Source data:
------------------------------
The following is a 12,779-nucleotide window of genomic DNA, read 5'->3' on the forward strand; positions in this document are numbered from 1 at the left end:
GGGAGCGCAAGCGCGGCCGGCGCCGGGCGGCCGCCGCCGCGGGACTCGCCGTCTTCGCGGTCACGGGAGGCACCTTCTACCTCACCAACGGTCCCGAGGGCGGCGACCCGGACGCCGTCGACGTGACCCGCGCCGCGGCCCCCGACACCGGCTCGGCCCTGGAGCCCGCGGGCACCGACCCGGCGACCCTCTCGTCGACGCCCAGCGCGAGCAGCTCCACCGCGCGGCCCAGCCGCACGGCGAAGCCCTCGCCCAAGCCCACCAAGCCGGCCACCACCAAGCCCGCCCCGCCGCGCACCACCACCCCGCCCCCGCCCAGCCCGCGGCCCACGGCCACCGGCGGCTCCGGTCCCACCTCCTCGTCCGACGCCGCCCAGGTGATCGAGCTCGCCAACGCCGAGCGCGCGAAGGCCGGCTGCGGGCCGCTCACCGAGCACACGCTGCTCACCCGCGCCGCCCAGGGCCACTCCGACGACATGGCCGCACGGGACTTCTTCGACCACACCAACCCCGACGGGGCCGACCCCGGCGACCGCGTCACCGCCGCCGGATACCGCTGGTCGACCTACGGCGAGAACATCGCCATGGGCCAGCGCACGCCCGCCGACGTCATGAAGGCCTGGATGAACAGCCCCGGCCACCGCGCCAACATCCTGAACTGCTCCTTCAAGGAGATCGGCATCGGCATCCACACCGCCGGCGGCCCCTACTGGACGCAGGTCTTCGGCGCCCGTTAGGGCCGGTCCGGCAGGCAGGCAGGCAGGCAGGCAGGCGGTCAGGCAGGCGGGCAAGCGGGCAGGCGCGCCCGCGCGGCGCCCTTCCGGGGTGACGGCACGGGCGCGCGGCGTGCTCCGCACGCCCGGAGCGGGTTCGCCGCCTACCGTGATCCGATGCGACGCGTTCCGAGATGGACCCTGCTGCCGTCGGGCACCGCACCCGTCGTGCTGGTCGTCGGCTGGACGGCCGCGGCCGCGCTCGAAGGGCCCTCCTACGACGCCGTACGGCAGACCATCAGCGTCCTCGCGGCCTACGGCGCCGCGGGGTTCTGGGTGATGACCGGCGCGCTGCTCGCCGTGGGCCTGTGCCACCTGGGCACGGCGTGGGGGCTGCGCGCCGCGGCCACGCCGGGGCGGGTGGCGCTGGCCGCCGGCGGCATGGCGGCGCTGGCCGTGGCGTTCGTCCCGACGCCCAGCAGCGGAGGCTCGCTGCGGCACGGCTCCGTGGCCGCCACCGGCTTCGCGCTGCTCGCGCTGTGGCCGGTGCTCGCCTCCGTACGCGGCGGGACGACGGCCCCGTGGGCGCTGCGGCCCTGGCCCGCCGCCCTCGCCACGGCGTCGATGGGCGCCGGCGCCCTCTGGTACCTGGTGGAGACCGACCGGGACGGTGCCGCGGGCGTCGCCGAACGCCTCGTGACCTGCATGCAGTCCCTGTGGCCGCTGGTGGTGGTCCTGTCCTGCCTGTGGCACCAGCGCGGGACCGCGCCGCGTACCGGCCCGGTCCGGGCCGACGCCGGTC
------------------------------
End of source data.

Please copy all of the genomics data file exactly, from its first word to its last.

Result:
The following is a 12,779-nucleotide window of genomic DNA, read 5'->3' on the forward strand; positions in this document are numbered from 1 at the left end:
GGGAGCGCAAGCGCGGCCGGCGCCGGGCGGCCGCCGCCGCGGGACTCGCCGTCTTCGCGGTCACGGGAGGCACCTTCTACCTCACCAACGGTCCCGAGGGCGGCGACCCGGACGCCGTCGACGTGACCCGCGCCGCGGCCCCCGACACCGGCTCGGCCCTGGAGCCCGCGGGCACCGACCCGGCGACCCTCTCGTCGACGCCCAGCGCGAGCAGCTCCACCGCGCGGCCCAGCCGCACGGCGAAGCCCTCGCCCAAGCCCACCAAGCCGGCCACCACCAAGCCCGCCCCGCCGCGCACCACCACCCCGCCCCCGCCCAGCCCGCGGCCCACGGCCACCGGCGGCTCCGGTCCCACCTCCTCGTCCGACGCCGCCCAGGTGATCGAGCTCGCCAACGCCGAGCGCGCGAAGGCCGGCTGCGGGCCGCTCACCGAGCACACGCTGCTCACCCGCGCCGCCCAGGGCCACTCCGACGACATGGCCGCACGGGACTTCTTCGACCACACCAACCCCGACGGGGCCGACCCCGGCGACCGCGTCACCGCCGCCGGATACCGCTGGTCGACCTACGGCGAGAACATCGCCATGGGCCAGCGCACGCCCGCCGACGTCATGAAGGCCTGGATGAACAGCCCCGGCCACCGCGCCAACATCCTGAACTGCTCCTTCAAGGAGATCGGCATCGGCATCCACACCGCCGGCGGCCCCTACTGGACGCAGGTCTTCGGCGCCCGTTAGGGCCGGTCCGGCAGGCAGGCAGGCAGGCAGGCAGGCGGTCAGGCAGGCGGGCAAGCGGGCAGGCGCGCCCGCGCGGCGCCCTTCCGGGGTGACGGCACGGGCGCGCGGCGTGCTCCGCACGCCCGGAGCGGGTTCGCCGCCTACCGTGATCCGATGCGACGCGTTCCGAGATGGACCCTGCTGCCGTCGGGCACCGCACCCGTCGTGCTGGTCGTCGGCTGGACGGCCGCGGCCGCGCTCGAAGGGCCCTCCTACGACGCCGTACGGCAGACCATCAGCGTCCTCGCGGCCTACGGCGCCGCGGGGTTCTGGGTGATGACCGGCGCGCTGCTCGCCGTGGGCCTGTGCCACCTGGGCACGGCGTGGGGGCTGCGCGCCGCGGCCACGCCGGGGCGGGTGGCGCTGGCCGCCGGCGGCATGGCGGCGCTGGCCGTGGCGTTCGTCCCGACGCCCAGCAGCGGAGGCTCGCTGCGGCACGGCTCCGTGGCCGCCACCGGCTTCGCGCTGCTCGCGCTGTGGCCGGTGCTCGCCTCCGTACGCGGCGGGACGACGGCCCCGTGGGCGCTGCGGCCCTGGCCCGCCGCCCTCGCCACGGCGTCGATGGGCGCCGGCGCCCTCTGGTACCTGGTGGAGACCGACCGGGACGGTGCCGCGGGCGTCGCCGAACGCCTCGTGACCTGCATGCAGTCCCTGTGGCCGCTGGTGGTGGTCCTGTCCTGCCTGTGGCACCAGCGCGGGACCGCGCCGCGTACCGGCCCGGTCCGGGCCGACGCCGGTC